Do you know how to say glasnost?
Mister Rogers, the star of children's television, was at the Soviet Embassy yesterday, singing "won't you be my neighbor" to a bunch of Russian and American kids who showed no interest whatsoever in singing along with him.
"It's a beautiful day in the neighborhood," he sang, while diplomats and journalists hovered and smiled and the children cast a cool eye on the whole business.
Then again, they showed no interest in singing along with Tatiana Vedeneeva, either.
She's the star of "Good Night, Little Ones," a children's television show in the Soviet Union, and she has that same way as Fred Rogers of smiling an infinitely congratulatory smile at children no matter what they do or don't do, a smile designed to end conversations with children on a nice note, the way "Let's have lunch sometime" does among adults in Washington.
Do you know how to say cultural exchange? Do you know how to say photo opportunity?
Strobes flashed, cameras rolled, the huge foam-cozied proboscises of the television crews probed into conversations around the room.
"It's a special Soviet-American meeting," said Soviet Ambassador Yuri Dubinin. "Such a meeting ... will be transformed into an enormous meeting through television."
Then a tape was run of Mister Rogers visiting Tatiana in Moscow.
"It's from the time I went to visit Tatiana in her studio," he told the kids at the press conference -- Soviet Embassy kids and kids from the Arlington Day School. "I thought you'd like to know what a studio in Russia looks like."
What a strange idea! But who knows children better than Mister Rogers?
On the tape he plays the piano and introduces one of his hand puppets to Tatiana's pig-puppet Stepashka, saying, "Would you like to meet a puppet from America?"
There are differences between children's television in the two countries, apparently.
Mister Rogers wasn't wearing his cardigan; he was wearing a coat and tie, but somehow everything he wears looks like a cardigan, nice and homey. Tatiana, on the other hand, was wearing a black leather skirt, three-inch heels, blue eye shadow and a James-Bond-call-your-office see-through blouse over lace underclothes. In short, she is not the sort of children's television figure we're used to, compared, say, with the progressive androgynous image established years ago by Maria on Sesame Street, or the megacuteness of Shari Lewis.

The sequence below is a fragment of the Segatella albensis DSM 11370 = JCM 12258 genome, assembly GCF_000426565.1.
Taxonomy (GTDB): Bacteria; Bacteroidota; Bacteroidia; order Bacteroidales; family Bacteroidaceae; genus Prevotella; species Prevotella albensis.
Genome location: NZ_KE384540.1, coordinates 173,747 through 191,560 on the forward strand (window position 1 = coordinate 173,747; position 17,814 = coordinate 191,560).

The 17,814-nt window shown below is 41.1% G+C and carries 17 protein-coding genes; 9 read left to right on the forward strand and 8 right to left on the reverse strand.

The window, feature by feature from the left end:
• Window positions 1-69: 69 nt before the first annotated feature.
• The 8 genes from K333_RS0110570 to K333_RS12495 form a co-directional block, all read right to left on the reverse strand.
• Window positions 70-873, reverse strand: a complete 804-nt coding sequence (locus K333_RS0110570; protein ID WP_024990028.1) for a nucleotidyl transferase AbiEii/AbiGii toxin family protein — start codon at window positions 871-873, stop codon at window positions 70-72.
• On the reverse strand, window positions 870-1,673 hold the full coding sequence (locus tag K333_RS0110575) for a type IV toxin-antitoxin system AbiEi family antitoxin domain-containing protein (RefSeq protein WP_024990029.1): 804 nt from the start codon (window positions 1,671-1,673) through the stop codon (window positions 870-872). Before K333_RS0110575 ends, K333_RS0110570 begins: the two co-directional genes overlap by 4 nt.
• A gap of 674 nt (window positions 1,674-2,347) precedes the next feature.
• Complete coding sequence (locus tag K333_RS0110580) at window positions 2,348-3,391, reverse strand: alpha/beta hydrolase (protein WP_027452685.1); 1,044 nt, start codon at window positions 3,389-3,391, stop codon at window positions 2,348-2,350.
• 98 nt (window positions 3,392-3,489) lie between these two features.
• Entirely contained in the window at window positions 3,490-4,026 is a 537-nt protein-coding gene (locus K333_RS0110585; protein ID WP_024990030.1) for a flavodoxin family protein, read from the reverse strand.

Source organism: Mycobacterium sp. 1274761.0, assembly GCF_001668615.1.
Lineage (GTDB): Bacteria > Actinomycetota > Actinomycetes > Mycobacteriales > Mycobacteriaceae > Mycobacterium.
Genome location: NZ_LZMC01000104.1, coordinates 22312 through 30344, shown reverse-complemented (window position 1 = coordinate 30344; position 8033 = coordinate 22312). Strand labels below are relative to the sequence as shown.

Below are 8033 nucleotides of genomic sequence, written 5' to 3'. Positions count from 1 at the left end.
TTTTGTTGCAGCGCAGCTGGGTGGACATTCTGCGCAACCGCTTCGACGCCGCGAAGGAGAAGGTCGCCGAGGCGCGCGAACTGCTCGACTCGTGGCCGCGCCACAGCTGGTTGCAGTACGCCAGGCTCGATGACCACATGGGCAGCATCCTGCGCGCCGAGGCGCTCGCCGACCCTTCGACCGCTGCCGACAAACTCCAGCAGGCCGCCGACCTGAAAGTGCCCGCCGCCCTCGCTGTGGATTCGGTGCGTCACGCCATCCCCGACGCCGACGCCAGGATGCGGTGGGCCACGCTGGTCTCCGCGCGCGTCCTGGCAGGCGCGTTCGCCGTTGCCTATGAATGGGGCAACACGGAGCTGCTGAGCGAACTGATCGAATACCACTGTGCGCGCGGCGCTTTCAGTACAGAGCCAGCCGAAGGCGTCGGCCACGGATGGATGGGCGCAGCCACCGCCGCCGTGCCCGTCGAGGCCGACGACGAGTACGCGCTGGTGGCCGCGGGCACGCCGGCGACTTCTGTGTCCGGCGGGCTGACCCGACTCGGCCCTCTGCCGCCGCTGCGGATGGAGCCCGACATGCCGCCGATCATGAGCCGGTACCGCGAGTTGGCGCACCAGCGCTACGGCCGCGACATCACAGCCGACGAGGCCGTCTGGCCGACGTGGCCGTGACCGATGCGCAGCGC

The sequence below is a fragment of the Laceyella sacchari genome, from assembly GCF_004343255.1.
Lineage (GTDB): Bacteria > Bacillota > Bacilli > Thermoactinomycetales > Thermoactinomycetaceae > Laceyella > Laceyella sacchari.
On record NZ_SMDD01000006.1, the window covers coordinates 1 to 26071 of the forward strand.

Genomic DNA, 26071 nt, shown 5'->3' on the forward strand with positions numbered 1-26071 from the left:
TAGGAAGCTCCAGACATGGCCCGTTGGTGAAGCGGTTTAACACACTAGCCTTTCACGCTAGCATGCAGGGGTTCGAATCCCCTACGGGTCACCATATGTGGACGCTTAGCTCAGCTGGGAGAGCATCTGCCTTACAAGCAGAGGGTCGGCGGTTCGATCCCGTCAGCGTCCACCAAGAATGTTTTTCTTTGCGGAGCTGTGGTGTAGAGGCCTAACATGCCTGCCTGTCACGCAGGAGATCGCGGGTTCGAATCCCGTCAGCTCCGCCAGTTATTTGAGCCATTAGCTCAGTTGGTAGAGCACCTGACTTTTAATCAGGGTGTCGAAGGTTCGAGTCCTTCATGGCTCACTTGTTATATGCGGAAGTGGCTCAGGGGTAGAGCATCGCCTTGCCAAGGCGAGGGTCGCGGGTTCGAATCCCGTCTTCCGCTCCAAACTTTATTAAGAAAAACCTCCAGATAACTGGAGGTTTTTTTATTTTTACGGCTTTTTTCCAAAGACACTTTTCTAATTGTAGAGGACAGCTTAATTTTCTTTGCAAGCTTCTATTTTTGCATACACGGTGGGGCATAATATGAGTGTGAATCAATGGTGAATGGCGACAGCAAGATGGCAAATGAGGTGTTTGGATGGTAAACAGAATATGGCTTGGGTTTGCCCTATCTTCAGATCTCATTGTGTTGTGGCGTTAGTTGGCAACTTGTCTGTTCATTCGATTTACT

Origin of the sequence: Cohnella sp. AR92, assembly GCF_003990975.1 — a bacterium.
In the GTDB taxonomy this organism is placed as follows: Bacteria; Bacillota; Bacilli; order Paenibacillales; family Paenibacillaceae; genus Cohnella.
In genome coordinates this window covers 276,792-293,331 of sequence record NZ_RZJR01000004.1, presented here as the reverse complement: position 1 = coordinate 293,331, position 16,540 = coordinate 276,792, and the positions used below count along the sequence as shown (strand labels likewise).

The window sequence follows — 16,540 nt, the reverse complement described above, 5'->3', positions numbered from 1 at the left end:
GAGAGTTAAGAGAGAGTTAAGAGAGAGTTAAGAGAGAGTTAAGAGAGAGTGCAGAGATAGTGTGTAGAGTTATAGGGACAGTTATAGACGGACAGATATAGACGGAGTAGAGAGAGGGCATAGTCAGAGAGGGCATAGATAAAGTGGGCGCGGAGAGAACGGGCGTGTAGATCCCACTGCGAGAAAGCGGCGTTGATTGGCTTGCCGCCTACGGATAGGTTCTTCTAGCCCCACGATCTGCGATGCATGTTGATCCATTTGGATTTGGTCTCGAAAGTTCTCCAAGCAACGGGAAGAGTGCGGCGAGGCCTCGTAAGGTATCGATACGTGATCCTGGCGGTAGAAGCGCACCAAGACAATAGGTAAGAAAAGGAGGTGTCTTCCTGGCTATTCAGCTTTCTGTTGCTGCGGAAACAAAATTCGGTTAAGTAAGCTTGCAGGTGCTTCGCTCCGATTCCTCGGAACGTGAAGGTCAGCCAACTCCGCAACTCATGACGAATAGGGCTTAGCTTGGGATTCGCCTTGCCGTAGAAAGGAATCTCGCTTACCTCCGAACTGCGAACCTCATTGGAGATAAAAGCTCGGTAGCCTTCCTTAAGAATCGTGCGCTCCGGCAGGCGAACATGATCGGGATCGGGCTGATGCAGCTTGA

Then again, she does come from a country whose leader recently called for women to leave the workplace and "return to their purely womanly mission."
Is she pretty? a couple of children were asked.
"Real pretty," said Serena McGee, 3, of Arlington.
"B-i-i-i-g pretty," said Jose Tellez, also 3 and of Arlington.
"We all hope in the Soviet Union that this visit with Gorbachev will bring good and great results -- I'm sure that nobody in the United States or the Soviet Union wants war," Tatiana said through an interpreter.
Secretary Gorbachev is to arrive here on Dec. 7 for a summit meeting with President Reagan. Did that have anything to do with Stepashka the Pig and what a beautiful day it was in the neighborhood?
Ambassador Dubinin said, "I am sure that all of these things are interconnected."
Asked whether America or the Soviet Union would get the most benefit out of this kid-vid exchange, Mister Rogers said, "I never thought of it that way -- I think we all stand to gain a great deal."
Tatiana will visit Mister Rogers' studio in Pittsburgh, and the shows they tape will air in March. Mister Rogers will appear on "Good Night, Little Ones" later this year.
Do you know how to say gain a great deal?